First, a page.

I think many of us are in favor of a 2km buffer and it will be just a matter of convincing the mills that there's enough big timber there to make it worth their while to come in and cut. We also have to convince residents living around Nimpo Lake that this can be done without ruining the viewscape. And in cases where we can see the logged off areas we all have a decision to make. Do we want to continue to look at red and dead trees that then turn grey and dead for the next ten years? After which they all fall down like a pile of pick-up-stix and create an even greater fire hazard, look terrible, and make the area impassible to hikers, fourwheelers and snowmobiles. Or do we bite the bullet, put up with a clear cut swath until the young trees start growing up again? In ten years the aspen and pine will blanket the cut in youthful green. The alternative is to put up with miles of fallen grey forest that won't decay or rot for at least 50 years and more likely 100 because most of the logs will be off of the ground.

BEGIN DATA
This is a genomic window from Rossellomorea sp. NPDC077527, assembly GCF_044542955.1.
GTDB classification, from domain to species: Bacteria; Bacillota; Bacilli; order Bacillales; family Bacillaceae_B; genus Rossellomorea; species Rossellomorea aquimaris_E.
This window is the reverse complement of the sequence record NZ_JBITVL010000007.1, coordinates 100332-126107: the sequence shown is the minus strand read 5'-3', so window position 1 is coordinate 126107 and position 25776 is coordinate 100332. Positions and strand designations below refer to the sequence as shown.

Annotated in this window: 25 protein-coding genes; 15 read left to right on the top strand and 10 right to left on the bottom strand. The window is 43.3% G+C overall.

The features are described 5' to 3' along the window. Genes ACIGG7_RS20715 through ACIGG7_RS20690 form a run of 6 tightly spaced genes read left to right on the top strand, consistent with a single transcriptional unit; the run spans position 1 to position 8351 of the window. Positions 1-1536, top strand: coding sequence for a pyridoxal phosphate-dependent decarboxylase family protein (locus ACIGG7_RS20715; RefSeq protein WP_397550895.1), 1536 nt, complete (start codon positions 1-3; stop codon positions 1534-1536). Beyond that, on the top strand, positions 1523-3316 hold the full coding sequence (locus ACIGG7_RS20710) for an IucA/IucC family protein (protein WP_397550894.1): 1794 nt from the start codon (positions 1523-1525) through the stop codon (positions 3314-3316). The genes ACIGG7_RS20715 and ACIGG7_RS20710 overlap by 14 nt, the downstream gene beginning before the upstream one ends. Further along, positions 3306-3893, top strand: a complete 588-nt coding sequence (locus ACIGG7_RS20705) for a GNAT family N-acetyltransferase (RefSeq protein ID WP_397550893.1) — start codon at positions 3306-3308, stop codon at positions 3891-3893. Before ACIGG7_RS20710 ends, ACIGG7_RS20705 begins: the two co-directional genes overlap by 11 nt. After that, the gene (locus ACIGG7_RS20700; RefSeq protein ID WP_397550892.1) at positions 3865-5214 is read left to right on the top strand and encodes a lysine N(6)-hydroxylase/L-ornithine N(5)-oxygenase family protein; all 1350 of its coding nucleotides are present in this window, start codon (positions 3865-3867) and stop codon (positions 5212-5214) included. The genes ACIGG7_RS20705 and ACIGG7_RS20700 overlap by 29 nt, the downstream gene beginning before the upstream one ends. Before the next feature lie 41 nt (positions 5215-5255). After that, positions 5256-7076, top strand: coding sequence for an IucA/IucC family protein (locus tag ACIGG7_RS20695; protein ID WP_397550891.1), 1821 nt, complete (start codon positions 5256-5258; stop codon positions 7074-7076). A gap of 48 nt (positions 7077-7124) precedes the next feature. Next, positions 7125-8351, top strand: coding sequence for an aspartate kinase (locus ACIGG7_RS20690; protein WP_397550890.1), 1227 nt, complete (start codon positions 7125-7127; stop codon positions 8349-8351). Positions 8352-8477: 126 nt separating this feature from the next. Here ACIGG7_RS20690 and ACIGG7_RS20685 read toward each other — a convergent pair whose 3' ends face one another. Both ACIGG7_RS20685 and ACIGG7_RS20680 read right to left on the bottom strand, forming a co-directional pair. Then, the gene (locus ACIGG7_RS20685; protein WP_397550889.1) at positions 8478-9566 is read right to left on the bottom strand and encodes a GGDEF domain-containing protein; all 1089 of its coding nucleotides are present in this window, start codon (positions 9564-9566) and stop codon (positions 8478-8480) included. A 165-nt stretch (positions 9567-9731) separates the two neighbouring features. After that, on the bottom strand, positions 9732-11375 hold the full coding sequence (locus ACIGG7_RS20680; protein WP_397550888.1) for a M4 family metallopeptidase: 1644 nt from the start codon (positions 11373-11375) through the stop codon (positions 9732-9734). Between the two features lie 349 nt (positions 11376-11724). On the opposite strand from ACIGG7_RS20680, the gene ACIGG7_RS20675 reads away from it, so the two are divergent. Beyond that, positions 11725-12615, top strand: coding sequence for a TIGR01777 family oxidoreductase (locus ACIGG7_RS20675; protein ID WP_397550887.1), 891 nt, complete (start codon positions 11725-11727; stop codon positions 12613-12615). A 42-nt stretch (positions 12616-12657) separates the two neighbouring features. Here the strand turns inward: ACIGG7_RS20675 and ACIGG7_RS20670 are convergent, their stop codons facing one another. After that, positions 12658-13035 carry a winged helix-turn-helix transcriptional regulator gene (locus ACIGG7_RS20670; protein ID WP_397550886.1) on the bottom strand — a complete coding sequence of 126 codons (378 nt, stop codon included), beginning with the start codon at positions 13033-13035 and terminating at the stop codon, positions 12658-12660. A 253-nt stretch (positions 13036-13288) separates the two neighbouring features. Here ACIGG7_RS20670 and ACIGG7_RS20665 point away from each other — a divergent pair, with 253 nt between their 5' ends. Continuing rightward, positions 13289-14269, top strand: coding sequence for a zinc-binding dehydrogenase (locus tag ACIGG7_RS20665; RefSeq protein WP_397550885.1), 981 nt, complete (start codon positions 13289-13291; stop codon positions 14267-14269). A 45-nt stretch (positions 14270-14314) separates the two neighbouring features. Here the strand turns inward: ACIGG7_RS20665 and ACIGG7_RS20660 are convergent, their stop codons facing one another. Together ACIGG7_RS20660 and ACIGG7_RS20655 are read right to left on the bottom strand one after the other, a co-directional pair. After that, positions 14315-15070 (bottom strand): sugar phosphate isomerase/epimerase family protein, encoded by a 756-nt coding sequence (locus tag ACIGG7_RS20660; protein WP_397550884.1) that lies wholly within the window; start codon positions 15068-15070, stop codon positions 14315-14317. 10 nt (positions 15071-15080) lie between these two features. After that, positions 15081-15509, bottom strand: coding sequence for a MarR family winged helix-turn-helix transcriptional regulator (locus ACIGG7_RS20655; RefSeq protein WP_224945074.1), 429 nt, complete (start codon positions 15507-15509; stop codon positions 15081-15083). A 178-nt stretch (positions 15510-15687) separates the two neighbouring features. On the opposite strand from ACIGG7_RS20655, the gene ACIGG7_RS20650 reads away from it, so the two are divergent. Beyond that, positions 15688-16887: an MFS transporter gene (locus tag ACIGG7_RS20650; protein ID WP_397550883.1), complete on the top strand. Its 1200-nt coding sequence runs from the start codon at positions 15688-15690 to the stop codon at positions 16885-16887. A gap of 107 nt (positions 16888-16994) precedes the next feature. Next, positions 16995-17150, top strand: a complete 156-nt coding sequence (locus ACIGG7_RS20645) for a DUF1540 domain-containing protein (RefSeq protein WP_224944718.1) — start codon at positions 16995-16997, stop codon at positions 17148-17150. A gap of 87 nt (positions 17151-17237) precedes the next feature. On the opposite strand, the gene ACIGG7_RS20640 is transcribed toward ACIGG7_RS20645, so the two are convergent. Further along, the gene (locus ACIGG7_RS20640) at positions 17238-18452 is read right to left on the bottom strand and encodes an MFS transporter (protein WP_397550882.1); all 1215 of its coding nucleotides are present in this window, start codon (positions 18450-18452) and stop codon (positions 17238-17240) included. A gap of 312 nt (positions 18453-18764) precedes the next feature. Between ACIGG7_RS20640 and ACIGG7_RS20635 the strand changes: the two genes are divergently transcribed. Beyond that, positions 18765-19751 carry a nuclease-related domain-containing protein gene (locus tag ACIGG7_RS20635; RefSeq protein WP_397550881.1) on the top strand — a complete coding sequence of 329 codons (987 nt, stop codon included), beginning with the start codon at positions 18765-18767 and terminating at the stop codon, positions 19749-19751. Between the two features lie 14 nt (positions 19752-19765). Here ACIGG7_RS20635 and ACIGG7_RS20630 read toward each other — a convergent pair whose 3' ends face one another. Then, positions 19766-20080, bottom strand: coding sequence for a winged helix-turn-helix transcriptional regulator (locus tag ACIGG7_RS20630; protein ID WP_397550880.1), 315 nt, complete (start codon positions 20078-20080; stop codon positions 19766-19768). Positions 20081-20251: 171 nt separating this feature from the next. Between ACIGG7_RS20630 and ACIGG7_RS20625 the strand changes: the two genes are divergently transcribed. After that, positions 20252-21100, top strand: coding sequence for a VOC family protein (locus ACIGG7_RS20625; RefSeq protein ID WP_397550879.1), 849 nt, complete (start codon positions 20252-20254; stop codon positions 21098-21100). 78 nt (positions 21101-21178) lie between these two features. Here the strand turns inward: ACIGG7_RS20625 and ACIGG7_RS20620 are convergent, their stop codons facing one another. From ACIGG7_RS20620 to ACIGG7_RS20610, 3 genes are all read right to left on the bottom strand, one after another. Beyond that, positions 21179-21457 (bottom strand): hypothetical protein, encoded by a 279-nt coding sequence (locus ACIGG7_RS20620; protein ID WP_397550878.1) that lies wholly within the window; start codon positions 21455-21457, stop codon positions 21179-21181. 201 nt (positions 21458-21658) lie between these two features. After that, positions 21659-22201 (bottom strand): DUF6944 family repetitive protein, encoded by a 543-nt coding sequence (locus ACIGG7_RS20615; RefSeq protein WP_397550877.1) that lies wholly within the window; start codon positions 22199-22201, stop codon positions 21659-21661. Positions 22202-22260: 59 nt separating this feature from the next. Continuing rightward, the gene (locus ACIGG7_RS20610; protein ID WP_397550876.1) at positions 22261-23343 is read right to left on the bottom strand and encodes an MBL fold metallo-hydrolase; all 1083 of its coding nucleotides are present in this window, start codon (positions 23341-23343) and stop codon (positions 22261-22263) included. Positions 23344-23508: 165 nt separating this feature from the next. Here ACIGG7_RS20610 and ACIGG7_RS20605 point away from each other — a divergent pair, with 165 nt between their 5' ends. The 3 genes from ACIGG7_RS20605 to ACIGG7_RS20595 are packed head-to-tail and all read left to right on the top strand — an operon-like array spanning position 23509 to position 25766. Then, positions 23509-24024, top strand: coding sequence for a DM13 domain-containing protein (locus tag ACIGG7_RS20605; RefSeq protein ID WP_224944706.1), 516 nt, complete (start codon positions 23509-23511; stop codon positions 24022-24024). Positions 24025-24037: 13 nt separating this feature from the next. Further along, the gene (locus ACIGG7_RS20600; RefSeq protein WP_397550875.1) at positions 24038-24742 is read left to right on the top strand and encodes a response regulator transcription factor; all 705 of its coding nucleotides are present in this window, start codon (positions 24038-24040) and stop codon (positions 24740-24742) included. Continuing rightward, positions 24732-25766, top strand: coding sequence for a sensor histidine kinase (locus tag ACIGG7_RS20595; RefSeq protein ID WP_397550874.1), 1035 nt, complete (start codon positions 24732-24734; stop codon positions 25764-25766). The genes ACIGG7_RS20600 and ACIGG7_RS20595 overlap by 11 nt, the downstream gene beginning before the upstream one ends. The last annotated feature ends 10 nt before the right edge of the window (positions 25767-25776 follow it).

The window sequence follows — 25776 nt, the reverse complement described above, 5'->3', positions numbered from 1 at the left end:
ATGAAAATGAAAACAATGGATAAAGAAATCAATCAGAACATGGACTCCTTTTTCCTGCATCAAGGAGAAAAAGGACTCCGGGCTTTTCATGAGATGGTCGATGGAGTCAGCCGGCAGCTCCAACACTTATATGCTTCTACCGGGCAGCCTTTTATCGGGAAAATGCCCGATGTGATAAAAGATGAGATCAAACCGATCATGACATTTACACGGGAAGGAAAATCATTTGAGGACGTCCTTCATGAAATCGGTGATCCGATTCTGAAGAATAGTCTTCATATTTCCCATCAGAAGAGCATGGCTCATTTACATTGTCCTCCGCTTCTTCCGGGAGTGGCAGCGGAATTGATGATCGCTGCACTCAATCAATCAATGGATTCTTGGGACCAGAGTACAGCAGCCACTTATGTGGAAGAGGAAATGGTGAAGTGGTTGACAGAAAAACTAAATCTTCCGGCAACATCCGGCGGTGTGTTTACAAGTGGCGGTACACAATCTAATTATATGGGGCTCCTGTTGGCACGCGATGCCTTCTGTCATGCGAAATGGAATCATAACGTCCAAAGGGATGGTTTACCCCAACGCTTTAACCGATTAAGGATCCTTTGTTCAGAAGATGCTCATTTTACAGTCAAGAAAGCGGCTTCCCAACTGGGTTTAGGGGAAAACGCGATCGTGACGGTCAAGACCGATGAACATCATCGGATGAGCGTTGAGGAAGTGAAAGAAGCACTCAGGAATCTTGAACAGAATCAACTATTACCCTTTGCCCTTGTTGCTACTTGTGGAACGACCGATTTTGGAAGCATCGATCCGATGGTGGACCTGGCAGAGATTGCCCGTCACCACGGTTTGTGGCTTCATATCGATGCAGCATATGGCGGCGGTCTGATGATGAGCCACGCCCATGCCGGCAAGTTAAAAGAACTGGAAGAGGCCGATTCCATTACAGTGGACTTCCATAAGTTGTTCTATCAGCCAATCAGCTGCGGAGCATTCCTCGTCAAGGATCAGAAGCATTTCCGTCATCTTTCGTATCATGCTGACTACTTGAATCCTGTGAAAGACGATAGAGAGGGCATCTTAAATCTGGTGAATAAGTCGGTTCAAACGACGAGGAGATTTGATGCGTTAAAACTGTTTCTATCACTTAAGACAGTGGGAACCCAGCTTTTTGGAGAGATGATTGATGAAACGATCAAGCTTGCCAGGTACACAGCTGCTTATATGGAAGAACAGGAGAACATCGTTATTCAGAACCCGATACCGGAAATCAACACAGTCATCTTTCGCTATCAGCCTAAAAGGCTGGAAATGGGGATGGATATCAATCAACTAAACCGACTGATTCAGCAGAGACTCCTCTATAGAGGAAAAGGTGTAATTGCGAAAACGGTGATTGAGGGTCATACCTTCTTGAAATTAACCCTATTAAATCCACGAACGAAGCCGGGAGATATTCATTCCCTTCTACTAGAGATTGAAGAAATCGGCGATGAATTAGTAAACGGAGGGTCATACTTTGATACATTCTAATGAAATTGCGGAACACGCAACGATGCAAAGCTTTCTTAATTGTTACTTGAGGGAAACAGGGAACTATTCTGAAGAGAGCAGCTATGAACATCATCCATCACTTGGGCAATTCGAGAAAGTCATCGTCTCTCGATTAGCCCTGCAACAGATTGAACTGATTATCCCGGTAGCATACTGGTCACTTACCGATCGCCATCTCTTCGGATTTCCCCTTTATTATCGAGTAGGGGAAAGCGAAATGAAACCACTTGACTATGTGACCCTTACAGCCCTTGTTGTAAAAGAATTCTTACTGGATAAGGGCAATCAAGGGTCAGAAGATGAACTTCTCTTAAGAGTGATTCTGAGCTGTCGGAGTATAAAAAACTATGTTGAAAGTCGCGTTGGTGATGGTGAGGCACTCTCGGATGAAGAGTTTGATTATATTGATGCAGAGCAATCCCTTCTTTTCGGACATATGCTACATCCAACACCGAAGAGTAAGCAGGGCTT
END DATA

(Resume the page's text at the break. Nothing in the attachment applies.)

We saw the same situation at a fly-in hunt camp on a lake where we went limited entry hunting for moose a few years ago. A massive forest fire went through there fifty years ago but wasn't hot enough to knock down trees. It was only hot enough to kill them and they stood where they died until a really harsh wind came up. Then it knocked most of them over at the same time. This was a mature forest with some really huge trees and when they fell, they fell in all directions and on top of each other, many 10 and 12 feet above the ground. The result was an impassable forest of pick- up-stix. It's still that way today and probably will be for another 50 years. If we allow the same thing to occur here, we effectively close that resource to access by one and all for generations to come. Five years ago if someone had said, "We're going to clear cut the timber across the lake from you." I, and everyone else would have been tearing down doors to prevent it. Now.... I don't see any choices here.